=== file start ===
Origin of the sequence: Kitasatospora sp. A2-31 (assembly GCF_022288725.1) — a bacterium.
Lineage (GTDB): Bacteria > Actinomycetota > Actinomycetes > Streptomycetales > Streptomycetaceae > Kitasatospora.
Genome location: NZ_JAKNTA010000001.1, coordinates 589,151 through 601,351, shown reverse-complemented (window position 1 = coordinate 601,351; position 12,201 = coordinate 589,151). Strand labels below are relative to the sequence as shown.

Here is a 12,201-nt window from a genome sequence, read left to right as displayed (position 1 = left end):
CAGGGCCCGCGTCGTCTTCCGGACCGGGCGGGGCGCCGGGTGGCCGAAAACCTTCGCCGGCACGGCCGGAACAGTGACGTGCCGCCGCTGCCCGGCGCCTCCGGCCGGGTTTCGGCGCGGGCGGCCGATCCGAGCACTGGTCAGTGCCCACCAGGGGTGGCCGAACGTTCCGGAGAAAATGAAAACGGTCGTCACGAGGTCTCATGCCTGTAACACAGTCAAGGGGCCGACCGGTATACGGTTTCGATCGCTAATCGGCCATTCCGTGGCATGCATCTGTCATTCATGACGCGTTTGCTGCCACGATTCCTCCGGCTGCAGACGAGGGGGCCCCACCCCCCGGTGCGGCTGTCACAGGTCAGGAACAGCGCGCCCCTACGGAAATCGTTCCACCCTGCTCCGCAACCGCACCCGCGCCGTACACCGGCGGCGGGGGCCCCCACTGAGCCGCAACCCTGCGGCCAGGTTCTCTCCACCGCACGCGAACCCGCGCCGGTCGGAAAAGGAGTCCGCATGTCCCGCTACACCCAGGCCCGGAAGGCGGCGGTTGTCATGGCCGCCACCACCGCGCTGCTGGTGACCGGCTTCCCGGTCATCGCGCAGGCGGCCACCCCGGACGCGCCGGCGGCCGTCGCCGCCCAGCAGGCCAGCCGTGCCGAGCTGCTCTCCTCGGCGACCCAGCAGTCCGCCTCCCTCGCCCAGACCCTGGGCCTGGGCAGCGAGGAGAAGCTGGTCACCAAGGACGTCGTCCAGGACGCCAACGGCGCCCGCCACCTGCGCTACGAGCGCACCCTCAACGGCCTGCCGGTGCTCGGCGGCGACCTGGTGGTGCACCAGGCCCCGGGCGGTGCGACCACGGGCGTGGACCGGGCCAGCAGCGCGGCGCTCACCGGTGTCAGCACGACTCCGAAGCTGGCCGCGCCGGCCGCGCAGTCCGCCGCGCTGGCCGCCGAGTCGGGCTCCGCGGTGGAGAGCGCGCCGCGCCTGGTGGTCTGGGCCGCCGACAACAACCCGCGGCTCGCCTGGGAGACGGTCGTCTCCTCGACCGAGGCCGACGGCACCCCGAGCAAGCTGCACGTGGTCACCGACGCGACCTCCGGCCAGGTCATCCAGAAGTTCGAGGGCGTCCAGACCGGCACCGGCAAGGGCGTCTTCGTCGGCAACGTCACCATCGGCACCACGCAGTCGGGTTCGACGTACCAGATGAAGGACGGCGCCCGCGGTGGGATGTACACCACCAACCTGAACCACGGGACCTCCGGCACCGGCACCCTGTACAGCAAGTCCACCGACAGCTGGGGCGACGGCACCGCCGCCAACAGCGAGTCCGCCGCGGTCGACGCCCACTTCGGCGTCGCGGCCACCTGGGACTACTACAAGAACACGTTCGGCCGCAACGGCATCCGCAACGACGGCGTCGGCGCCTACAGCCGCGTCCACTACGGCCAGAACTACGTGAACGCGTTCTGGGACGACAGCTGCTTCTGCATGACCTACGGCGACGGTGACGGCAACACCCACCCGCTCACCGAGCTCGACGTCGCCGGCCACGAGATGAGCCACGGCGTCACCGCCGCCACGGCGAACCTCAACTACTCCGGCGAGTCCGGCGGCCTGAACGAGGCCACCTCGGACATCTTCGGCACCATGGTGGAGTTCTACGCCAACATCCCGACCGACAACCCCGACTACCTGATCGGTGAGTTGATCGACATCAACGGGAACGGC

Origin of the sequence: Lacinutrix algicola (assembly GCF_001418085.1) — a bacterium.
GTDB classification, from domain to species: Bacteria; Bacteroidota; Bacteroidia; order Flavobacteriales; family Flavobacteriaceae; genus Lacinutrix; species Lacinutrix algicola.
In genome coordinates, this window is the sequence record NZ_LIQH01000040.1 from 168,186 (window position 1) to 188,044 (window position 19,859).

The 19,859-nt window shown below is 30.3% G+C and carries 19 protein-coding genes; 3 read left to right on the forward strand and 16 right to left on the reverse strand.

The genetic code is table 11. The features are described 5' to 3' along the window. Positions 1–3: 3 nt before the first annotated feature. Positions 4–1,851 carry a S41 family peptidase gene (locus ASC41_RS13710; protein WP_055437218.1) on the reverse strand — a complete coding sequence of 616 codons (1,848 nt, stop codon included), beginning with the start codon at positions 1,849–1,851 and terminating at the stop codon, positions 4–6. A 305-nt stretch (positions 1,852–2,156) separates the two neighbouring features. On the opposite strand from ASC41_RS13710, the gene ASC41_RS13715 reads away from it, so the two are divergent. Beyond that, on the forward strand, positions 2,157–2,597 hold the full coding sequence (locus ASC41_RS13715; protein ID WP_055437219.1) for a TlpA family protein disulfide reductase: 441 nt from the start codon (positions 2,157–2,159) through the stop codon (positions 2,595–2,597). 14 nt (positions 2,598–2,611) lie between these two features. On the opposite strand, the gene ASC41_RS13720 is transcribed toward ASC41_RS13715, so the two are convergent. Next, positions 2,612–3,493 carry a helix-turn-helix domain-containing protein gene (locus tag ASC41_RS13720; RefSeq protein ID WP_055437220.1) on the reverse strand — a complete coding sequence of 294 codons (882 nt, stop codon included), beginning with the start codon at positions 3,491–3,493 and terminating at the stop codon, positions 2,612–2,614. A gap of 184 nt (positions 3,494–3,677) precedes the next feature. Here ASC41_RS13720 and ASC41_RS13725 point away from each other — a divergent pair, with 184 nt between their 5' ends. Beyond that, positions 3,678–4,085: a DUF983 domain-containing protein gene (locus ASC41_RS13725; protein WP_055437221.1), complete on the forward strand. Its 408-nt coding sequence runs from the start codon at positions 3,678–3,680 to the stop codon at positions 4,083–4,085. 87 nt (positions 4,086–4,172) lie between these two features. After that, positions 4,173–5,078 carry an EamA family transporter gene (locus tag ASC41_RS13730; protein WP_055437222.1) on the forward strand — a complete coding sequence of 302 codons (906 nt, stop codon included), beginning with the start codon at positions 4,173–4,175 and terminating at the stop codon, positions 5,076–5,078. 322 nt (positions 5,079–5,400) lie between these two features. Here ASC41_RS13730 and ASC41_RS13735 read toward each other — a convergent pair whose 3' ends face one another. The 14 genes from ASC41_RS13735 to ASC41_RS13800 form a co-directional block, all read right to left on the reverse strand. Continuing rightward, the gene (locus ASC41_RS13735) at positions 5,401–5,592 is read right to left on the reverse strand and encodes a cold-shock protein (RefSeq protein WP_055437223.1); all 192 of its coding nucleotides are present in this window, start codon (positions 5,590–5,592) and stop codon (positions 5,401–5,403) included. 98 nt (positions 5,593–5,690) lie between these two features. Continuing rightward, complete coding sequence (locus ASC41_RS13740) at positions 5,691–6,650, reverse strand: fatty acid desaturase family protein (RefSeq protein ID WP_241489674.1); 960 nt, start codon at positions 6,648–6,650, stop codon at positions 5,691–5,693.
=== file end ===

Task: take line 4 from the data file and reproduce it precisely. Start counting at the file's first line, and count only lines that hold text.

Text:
Here is a 12,201-nt window from a genome sequence, read left to right as displayed (position 1 = left end):